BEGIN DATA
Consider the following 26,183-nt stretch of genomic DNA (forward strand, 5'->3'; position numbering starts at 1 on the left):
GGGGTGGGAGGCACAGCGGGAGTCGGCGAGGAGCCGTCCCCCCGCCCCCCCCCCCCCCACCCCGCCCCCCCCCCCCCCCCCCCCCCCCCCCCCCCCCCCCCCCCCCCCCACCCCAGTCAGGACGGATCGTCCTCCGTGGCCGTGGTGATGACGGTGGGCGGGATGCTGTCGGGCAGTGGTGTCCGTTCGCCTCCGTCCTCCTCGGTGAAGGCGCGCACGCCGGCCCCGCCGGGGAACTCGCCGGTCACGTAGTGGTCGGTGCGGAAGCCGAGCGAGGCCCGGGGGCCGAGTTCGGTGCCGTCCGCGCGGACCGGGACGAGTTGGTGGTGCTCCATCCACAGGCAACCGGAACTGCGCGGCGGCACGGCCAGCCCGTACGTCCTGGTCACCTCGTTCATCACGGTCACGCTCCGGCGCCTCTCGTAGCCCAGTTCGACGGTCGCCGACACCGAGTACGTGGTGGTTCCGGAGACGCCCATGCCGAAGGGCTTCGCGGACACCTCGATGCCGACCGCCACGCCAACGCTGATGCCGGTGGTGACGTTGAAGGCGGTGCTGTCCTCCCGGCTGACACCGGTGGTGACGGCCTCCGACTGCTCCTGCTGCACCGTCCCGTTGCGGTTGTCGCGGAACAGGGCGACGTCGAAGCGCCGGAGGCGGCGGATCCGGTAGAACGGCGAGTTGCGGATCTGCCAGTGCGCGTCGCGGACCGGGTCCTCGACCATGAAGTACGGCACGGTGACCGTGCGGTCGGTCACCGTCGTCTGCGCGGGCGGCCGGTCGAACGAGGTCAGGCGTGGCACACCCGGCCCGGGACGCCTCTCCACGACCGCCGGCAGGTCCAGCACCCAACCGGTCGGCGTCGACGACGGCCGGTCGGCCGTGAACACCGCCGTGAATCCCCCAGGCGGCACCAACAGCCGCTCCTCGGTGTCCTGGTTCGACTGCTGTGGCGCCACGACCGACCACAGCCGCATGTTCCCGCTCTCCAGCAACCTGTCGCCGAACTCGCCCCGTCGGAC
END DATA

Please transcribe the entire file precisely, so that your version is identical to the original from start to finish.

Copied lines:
Consider the following 26,183-nt stretch of genomic DNA (forward strand, 5'->3'; position numbering starts at 1 on the left):
GGGGTGGGAGGCACAGCGGGAGTCGGCGAGGAGCCGTCCCCCCGCCCCCCCCCCCCCCACCCCGCCCCCCCCCCCCCCCCCCCCCCCCCCCCCCCCCCCCCCCCCCCCCACCCCAGTCAGGACGGATCGTCCTCCGTGGCCGTGGTGATGACGGTGGGCGGGATGCTGTCGGGCAGTGGTGTCCGTTCGCCTCCGTCCTCCTCGGTGAAGGCGCGCACGCCGGCCCCGCCGGGGAACTCGCCGGTCACGTAGTGGTCGGTGCGGAAGCCGAGCGAGGCCCGGGGGCCGAGTTCGGTGCCGTCCGCGCGGACCGGGACGAGTTGGTGGTGCTCCATCCACAGGCAACCGGAACTGCGCGGCGGCACGGCCAGCCCGTACGTCCTGGTCACCTCGTTCATCACGGTCACGCTCCGGCGCCTCTCGTAGCCCAGTTCGACGGTCGCCGACACCGAGTACGTGGTGGTTCCGGAGACGCCCATGCCGAAGGGCTTCGCGGACACCTCGATGCCGACCGCCACGCCAACGCTGATGCCGGTGGTGACGTTGAAGGCGGTGCTGTCCTCCCGGCTGACACCGGTGGTGACGGCCTCCGACTGCTCCTGCTGCACCGTCCCGTTGCGGTTGTCGCGGAACAGGGCGACGTCGAAGCGCCGGAGGCGGCGGATCCGGTAGAACGGCGAGTTGCGGATCTGCCAGTGCGCGTCGCGGACCGGGTCCTCGACCATGAAGTACGGCACGGTGACCGTGCGGTCGGTCACCGTCGTCTGCGCGGGCGGCCGGTCGAACGAGGTCAGGCGTGGCACACCCGGCCCGGGACGCCTCTCCACGACCGCCGGCAGGTCCAGCACCCAACCGGTCGGCGTCGACGACGGCCGGTCGGCCGTGAACACCGCCGTGAATCCCCCAGGCGGCACCAACAGCCGCTCCTCGGTGTCCTGGTTCGACTGCTGTGGCGCCACGACCGACCACAGCCGCATGTTCCCGCTCTCCAGCAACCTGTCGCCGAACTCGCCCCGTCGGAC